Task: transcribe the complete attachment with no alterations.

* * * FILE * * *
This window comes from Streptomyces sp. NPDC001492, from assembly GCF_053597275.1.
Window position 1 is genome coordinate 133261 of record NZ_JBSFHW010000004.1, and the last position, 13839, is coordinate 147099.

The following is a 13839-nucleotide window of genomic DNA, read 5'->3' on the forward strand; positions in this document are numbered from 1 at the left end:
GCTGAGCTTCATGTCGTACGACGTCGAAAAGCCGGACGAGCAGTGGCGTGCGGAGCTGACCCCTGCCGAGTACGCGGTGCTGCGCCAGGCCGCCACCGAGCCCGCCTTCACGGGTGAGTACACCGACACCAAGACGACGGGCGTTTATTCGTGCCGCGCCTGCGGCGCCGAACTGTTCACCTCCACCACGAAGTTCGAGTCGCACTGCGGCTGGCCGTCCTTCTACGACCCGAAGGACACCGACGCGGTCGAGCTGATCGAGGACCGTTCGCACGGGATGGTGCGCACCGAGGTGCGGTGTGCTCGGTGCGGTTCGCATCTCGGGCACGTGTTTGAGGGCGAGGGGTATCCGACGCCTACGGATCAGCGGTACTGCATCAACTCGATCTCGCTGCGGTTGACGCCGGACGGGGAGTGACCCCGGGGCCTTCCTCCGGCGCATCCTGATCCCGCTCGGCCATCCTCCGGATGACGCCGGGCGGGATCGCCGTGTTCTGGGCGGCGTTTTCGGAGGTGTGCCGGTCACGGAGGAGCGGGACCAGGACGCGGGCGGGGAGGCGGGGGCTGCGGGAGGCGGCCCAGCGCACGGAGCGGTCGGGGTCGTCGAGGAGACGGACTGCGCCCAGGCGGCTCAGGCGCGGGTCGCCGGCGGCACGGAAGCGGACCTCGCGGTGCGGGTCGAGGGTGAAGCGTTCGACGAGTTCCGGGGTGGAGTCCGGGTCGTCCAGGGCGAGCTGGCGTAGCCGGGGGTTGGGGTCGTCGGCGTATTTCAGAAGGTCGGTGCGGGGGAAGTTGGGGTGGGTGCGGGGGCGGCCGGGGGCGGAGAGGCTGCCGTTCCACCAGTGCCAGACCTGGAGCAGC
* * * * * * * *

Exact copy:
This window comes from Streptomyces sp. NPDC001492, from assembly GCF_053597275.1.
Window position 1 is genome coordinate 133261 of record NZ_JBSFHW010000004.1, and the last position, 13839, is coordinate 147099.

The following is a 13839-nucleotide window of genomic DNA, read 5'->3' on the forward strand; positions in this document are numbered from 1 at the left end:
GCTGAGCTTCATGTCGTACGACGTCGAAAAGCCGGACGAGCAGTGGCGTGCGGAGCTGACCCCTGCCGAGTACGCGGTGCTGCGCCAGGCCGCCACCGAGCCCGCCTTCACGGGTGAGTACACCGACACCAAGACGACGGGCGTTTATTCGTGCCGCGCCTGCGGCGCCGAACTGTTCACCTCCACCACGAAGTTCGAGTCGCACTGCGGCTGGCCGTCCTTCTACGACCCGAAGGACACCGACGCGGTCGAGCTGATCGAGGACCGTTCGCACGGGATGGTGCGCACCGAGGTGCGGTGTGCTCGGTGCGGTTCGCATCTCGGGCACGTGTTTGAGGGCGAGGGGTATCCGACGCCTACGGATCAGCGGTACTGCATCAACTCGATCTCGCTGCGGTTGACGCCGGACGGGGAGTGACCCCGGGGCCTTCCTCCGGCGCATCCTGATCCCGCTCGGCCATCCTCCGGATGACGCCGGGCGGGATCGCCGTGTTCTGGGCGGCGTTTTCGGAGGTGTGCCGGTCACGGAGGAGCGGGACCAGGACGCGGGCGGGGAGGCGGGGGCTGCGGGAGGCGGCCCAGCGCACGGAGCGGTCGGGGTCGTCGAGGAGACGGACTGCGCCCAGGCGGCTCAGGCGCGGGTCGCCGGCGGCACGGAAGCGGACCTCGCGGTGCGGGTCGAGGGTGAAGCGTTCGACGAGTTCCGGGGTGGAGTCCGGGTCGTCCAGGGCGAGCTGGCGTAGCCGGGGGTTGGGGTCGTCGGCGTATTTCAGAAGGTCGGTGCGGGGGAAGTTGGGGTGGGTGCGGGGGCGGCCGGGGGCGGAGAGGCTGCCGTTCCACCAGTGCCAGACCTGGAGCAGC